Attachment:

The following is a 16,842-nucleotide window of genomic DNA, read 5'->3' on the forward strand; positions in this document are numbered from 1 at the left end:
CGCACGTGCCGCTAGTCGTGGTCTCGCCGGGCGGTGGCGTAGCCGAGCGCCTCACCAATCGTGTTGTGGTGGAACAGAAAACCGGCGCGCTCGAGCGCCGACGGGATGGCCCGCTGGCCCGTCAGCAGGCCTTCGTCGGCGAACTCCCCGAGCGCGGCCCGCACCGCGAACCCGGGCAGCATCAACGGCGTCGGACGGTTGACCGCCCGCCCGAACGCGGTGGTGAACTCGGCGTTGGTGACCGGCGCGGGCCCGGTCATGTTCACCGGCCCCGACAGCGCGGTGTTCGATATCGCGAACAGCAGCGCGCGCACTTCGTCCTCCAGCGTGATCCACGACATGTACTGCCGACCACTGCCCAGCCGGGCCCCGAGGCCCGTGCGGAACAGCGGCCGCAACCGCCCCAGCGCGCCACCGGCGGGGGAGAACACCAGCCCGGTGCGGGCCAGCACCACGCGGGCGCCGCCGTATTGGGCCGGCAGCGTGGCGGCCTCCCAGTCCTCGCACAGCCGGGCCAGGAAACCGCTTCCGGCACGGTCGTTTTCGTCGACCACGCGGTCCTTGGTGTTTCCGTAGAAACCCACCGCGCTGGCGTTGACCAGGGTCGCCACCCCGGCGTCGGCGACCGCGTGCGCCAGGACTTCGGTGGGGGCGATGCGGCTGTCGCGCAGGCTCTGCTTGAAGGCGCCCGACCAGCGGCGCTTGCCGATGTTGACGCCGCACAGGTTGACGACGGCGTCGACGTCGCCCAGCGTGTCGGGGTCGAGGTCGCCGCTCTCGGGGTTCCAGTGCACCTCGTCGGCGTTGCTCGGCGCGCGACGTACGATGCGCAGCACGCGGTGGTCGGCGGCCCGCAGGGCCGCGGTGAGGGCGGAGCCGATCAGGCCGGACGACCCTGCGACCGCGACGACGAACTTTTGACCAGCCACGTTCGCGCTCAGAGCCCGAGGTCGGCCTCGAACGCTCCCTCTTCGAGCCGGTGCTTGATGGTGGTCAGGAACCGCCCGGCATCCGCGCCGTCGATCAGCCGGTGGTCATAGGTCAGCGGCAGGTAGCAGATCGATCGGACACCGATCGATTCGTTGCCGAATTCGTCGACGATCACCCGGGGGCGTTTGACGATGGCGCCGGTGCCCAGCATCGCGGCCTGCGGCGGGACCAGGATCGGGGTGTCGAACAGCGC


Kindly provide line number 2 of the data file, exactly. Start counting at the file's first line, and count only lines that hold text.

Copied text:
CGCACGTGCCGCTAGTCGTGGTCTCGCCGGGCGGTGGCGTAGCCGAGCGCCTCACCAATCGTGTTGTGGTGGAACAGAAAACCGGCGCGCTCGAGCGCCGACGGGATGGCCCGCTGGCCCGTCAGCAGGCCTTCGTCGGCGAACTCCCCGAGCGCGGCCCGCACCGCGAACCCGGGCAGCATCAACGGCGTCGGACGGTTGACCGCCCGCCCGAACGCGGTGGTGAACTCGGCGTTGGTGACCGGCGCGGGCCCGGTCATGTTCACCGGCCCCGACAGCGCGGTGTTCGATATCGCGAACAGCAGCGCGCGCACTTCGTCCTCCAGCGTGATCCACGACATGTACTGCCGACCACTGCCCAGCCGGGCCCCGAGGCCCGTGCGGAACAGCGGCCGCAACCGCCCCAGCGCGCCACCGGCGGGGGAGAACACCAGCCCGGTGCGGGCCAGCACCACGCGGGCGCCGCCGTATTGGGCCGGCAGCGTGGCGGCCTCCCAGTCCTCGCACAGCCGGGCCAGGAAACCGCTTCCGGCACGGTCGTTTTCGTCGACCACGCGGTCCTTGGTGTTTCCGTAGAAACCCACCGCGCTGGCGTTGACCAGGGTCGCCACCCCGGCGTCGGCGACCGCGTGCGCCAGGACTTCGGTGGGGGCGATGCGGCTGTCGCGCAGGCTCTGCTTGAAGGCGCCCGACCAGCGGCGCTTGCCGATGTTGACGCCGCACAGGTTGACGACGGCGTCGACGTCGCCCAGCGTGTCGGGGTCGAGGTCGCCGCTCTCGGGGTTCCAGTGCACCTCGTCGGCGTTGCTCGGCGCGCGACGTACGATGCGCAGCACGCGGTGGTCGGCGGCCCGCAGGGCCGCGGTGAGGGCGGAGCCGATCAGGCCGGACGACCCTGCGACCGCGACGACGAACTTTTGACCAGCCACGTTCGCGCTCAGAGCCCGAGGTCGGCCTCGAACGCTCCCTCTTCGAGCCGGTGCTTGATGGTGGTCAGGAACCGCCCGGCATCCGCGCCGTCGATCAGCCGGTGGTCATAGGTCAGCGGCAGGTAGCAGATCGATCGGACACCGATCGATTCGTTGCCGAATTCGTCGACGATCACCCGGGGGCGTTTGACGATGGCGCCGGTGCCCAGCATCGCGGCCTGCGGCGGGACCAGGATCGGGGTGTCGAACAGCGC